An Introduction to the Facade


This in my opinion is the most beautiful facade in all of Rome. It is the church of Saints Luke and Martina, by the great Pietro da Cortona, and it will make your heart skip a beat. It positively oozes Roman gravitas and austere grandeur. So muscular without being flamboyant, so robust it borders on forceful, yet it is reserved.

Santi Luca e Martina, Rome, by Pietro da Cortona

It is perhaps under-sculptured, admittedly. What, no statues of either Saints Luke or Martina? I wouldn’t mind some color in there as well–either mosaics or panels of stone of varying hue. (Let’s blame those absences on the theological currents of the 17th century which were giving frank appeals to the senses a hard time.) However, the brilliant massing articulated with dense detailing carry the day.

Yes, facades can be “read” in much the same way as a building’s massing. There are three basic parts to this facade: two piers at each side, and a slightly convex center bay. Now look at it (in person, if possible, after a strong cappuccino) and try to sympathize physically with its general shapes. You should be able to feel its posture within you. (Might take some practice.) The center bay feels like it is swelling out, the way your heart feels when you swell with pride.

There is also a feeling of restraint, however, conveyed by the flattening out of the center bay. If you pass through that front door, you will find yourself at the end of the nave in a semi-circular apse. So the facade gives the impression that it is holding back the internal pressure of the apse inside as if out of a sense of modesty. Look at the articulation of the center bay. The columns and pilasters seem to be doing the work of holding back the apse all the while standing at attention to maintain a sense of decorum.

Plan of Saints Luke and Martina. Note how the center bay of the facade (bottom) “expresses” the apse inside.

The articulation of the piers enhances this sense that the center bay is exerting outward pressure. See how the pilasters multiply where they meet the apse? Additional actors had to be deployed in order to keep the apse in check, as if it might spring out.

Pilaster pile-up. Note the bee in the Ionic capital. It is the symbol of the Barberini family.

The apse is pushing out, the columns push back, and the piers are pressing in. There is a real struggle there! And it is designed to prepare you emotionally for the spiritual struggle that lies beyond. This emotional appeal is typical of Baroque art and architecture, and why it is so popular.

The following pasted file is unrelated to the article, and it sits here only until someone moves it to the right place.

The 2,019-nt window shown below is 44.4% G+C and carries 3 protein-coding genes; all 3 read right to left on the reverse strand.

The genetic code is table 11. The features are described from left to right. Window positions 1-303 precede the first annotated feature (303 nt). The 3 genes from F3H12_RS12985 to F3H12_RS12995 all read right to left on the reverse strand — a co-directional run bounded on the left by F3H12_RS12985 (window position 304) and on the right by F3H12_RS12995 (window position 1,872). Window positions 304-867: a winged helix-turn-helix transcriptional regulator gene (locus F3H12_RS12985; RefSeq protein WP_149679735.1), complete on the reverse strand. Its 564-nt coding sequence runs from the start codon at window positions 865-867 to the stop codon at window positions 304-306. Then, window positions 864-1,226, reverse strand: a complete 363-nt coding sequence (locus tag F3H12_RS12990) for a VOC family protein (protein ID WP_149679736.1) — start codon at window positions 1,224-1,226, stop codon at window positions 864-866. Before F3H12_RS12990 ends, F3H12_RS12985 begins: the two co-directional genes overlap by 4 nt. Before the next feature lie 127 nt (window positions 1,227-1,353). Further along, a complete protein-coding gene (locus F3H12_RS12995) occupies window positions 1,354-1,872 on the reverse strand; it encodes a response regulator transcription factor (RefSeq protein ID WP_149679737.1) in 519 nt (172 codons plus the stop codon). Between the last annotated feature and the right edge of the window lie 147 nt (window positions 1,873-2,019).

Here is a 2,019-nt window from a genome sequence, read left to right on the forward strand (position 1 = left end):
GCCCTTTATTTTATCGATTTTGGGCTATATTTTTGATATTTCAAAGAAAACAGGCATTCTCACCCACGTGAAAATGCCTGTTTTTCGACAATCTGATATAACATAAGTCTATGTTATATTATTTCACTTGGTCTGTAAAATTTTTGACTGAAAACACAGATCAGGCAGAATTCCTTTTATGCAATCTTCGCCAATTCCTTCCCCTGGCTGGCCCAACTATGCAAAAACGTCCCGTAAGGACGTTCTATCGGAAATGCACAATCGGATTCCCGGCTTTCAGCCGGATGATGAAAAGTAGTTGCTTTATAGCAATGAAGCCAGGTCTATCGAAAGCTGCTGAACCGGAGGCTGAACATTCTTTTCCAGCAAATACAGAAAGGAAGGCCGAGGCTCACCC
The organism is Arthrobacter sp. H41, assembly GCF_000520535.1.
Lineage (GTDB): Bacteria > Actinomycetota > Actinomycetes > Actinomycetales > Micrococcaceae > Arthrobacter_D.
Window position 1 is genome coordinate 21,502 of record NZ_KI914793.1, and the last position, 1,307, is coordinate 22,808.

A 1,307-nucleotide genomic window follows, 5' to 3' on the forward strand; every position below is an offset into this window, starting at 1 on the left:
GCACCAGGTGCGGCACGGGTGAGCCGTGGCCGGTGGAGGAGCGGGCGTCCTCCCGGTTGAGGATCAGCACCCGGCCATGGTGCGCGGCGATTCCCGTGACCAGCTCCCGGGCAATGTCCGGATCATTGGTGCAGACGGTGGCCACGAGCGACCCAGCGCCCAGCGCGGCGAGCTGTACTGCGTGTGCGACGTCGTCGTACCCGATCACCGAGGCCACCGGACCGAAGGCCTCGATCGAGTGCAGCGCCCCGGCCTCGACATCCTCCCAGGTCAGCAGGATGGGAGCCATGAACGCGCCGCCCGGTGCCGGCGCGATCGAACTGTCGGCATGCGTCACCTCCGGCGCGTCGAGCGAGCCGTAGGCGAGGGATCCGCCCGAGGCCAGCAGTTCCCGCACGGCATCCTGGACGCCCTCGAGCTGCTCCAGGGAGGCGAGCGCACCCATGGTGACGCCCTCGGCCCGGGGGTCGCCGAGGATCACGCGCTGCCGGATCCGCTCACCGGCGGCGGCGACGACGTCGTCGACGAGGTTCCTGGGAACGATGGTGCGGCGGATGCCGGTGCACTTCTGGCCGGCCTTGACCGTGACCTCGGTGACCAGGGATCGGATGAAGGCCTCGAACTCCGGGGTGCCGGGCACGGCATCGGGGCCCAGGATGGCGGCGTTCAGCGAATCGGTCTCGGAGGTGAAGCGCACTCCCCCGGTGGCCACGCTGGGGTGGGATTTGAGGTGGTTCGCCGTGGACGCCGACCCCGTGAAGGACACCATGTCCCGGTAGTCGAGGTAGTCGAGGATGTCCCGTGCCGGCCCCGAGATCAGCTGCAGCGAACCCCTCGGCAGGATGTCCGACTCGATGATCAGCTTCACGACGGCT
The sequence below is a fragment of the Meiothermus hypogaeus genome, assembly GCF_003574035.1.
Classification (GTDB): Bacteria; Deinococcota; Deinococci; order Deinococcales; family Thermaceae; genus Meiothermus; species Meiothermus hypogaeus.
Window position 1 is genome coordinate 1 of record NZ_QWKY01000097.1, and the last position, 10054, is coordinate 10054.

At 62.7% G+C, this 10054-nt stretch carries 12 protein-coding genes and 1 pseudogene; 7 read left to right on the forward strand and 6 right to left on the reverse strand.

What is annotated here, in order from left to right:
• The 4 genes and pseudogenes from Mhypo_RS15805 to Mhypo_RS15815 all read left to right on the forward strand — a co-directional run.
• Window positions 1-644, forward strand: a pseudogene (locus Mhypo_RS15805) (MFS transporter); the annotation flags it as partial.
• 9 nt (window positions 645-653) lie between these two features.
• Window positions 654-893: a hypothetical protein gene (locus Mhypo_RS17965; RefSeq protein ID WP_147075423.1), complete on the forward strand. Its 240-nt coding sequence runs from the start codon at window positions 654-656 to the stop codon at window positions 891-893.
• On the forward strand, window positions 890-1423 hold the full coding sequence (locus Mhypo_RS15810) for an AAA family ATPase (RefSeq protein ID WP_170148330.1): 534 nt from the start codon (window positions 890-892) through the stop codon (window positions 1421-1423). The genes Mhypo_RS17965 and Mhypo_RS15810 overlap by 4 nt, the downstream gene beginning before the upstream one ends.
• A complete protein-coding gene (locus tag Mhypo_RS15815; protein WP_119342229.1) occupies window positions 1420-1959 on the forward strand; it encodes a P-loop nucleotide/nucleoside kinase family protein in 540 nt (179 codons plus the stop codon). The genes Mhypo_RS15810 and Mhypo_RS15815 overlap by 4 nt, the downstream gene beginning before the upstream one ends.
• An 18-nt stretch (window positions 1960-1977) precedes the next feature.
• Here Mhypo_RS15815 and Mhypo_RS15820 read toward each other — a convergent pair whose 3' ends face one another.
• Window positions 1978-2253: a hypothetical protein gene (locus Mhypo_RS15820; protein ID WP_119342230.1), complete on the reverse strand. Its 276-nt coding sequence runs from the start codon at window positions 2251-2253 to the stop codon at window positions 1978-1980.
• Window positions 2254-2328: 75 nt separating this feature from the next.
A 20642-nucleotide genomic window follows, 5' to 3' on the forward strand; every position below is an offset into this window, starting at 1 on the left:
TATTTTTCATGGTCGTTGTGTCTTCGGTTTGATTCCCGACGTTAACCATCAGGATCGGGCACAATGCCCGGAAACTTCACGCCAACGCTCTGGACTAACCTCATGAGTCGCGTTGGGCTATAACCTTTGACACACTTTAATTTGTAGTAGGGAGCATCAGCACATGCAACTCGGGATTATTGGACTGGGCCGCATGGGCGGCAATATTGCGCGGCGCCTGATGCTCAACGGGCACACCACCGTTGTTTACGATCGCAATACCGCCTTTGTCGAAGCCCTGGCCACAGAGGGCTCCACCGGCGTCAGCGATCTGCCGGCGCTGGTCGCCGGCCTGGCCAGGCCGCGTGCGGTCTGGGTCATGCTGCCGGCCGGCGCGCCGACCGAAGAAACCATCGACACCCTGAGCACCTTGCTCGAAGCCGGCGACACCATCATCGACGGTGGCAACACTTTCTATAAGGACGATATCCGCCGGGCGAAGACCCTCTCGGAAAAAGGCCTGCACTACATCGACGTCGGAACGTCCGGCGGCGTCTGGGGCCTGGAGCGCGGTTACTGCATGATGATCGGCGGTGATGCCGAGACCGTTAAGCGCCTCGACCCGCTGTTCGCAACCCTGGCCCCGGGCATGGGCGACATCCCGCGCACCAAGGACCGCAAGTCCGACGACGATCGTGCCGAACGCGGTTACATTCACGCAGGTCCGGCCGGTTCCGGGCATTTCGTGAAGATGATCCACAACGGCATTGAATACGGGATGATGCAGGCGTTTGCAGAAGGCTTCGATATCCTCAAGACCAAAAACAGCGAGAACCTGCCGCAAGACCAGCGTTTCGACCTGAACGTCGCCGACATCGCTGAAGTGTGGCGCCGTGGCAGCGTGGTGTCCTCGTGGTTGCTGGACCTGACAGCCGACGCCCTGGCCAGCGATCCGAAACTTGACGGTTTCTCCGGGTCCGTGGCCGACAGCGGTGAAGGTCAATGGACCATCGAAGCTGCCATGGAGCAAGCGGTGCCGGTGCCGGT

Once drawn in emotionally, of course, one’s intellect naturally wants to get involved. So the facade offers specific symbols to tell us what it is all about. The words in the lower frieze tell us, “Urban VIII, Pope, [dedicated/dedicates] [this church] to Saint Martina Virgin and Martyr.” Urban VIII, the patron, was of the noble Barberini family whose symbol was the bee, so you will find lots of bees strewn about the facade. Why no mention of St. Luke? Well, the church on the site had been dedicated to St. Martina since the 7th century, and was only given to the Academy of St. Lukein the 16th century when it was rededicated to include St. Luke. So perhaps out of reserve, he was given second billing, and iconography related to St. Martina predominates:

Lilies, symbol of St. Martina’s purity, chastity, and innocence, set in a sumptuous frame.

Palms of victory, symbol of martyrdom, under a Roman shield, set in another lively frame.

Flaming urn, symbol of immortality (with bees to boot!)

The Papal coat of arms, flanked by angels.

The facade also prepares you formally, introducing the architectural motifs which will be developed inside. The apse has already been introduced. The lower story of columns match the columns of the interior, and the shorter upper story corresponds with the vault of the ceiling.

The crossing surmounted by a dome. Even the most subtle forces are expressed and resolved.
[Image source]

The structure continues to be articulated as the facade is: with clusters of columns, pilasters, and other details deployed with subtle articulation to suggest compression and relief, conflict and resolution. The facade is like an overture to an opera: it introduces the audience to the themes, the rhythmic variations, the style of conflict and resolution which will be employed throughout to help tell the story.

More than an overture, the facade is a large threshold which introduces one to the world that lies beyond. This is true not only for church facades, but for all facades, right down to the most humble abode. The facade of Santi Luca e Martina is a most instructive model for all. Like all good facades it draws one in emotionally, communicates to the intellect, and presents a coherent formal composition. And thus, it is rightly called beautiful.

The facade in context, surrounded by other thresholds.
[Image source]


  • Chad Cooper March 7, 2011 Reply

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